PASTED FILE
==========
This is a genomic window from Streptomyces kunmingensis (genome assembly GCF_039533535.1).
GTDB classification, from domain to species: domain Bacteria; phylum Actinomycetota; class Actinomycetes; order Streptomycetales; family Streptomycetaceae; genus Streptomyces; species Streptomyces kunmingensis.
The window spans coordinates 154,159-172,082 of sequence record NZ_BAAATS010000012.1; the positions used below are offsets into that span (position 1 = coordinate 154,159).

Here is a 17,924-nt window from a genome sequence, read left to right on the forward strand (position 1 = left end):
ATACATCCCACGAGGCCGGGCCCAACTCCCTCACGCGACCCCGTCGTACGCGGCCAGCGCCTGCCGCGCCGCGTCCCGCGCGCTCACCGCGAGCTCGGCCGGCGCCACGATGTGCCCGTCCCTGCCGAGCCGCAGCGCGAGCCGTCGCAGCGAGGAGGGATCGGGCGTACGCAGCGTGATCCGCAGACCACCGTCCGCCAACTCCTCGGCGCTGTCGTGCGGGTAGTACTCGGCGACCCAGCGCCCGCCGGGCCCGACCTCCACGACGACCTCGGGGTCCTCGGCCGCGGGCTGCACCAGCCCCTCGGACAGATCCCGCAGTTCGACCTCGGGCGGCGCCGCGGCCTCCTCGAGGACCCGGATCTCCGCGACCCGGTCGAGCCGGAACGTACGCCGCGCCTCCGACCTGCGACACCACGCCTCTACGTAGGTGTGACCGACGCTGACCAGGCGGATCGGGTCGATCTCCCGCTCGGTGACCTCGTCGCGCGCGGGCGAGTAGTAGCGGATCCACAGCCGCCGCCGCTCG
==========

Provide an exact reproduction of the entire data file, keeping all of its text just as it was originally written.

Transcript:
This is a genomic window from Streptomyces kunmingensis (genome assembly GCF_039533535.1).
GTDB classification, from domain to species: domain Bacteria; phylum Actinomycetota; class Actinomycetes; order Streptomycetales; family Streptomycetaceae; genus Streptomyces; species Streptomyces kunmingensis.
The window spans coordinates 154,159-172,082 of sequence record NZ_BAAATS010000012.1; the positions used below are offsets into that span (position 1 = coordinate 154,159).

Here is a 17,924-nt window from a genome sequence, read left to right on the forward strand (position 1 = left end):
ATACATCCCACGAGGCCGGGCCCAACTCCCTCACGCGACCCCGTCGTACGCGGCCAGCGCCTGCCGCGCCGCGTCCCGCGCGCTCACCGCGAGCTCGGCCGGCGCCACGATGTGCCCGTCCCTGCCGAGCCGCAGCGCGAGCCGTCGCAGCGAGGAGGGATCGGGCGTACGCAGCGTGATCCGCAGACCACCGTCCGCCAACTCCTCGGCGCTGTCGTGCGGGTAGTACTCGGCGACCCAGCGCCCGCCGGGCCCGACCTCCACGACGACCTCGGGGTCCTCGGCCGCGGGCTGCACCAGCCCCTCGGACAGATCCCGCAGTTCGACCTCGGGCGGCGCCGCGGCCTCCTCGAGGACCCGGATCTCCGCGACCCGGTCGAGCCGGAACGTACGCCGCGCCTCCGACCTGCGACACCACGCCTCTACGTAGGTGTGACCGACGCTGACCAGGCGGATCGGGTCGATCTCCCGCTCGGTGACCTCGTCGCGCGCGGGCGAGTAGTAGCGGATCCACAGCCGCCGCCGCTCG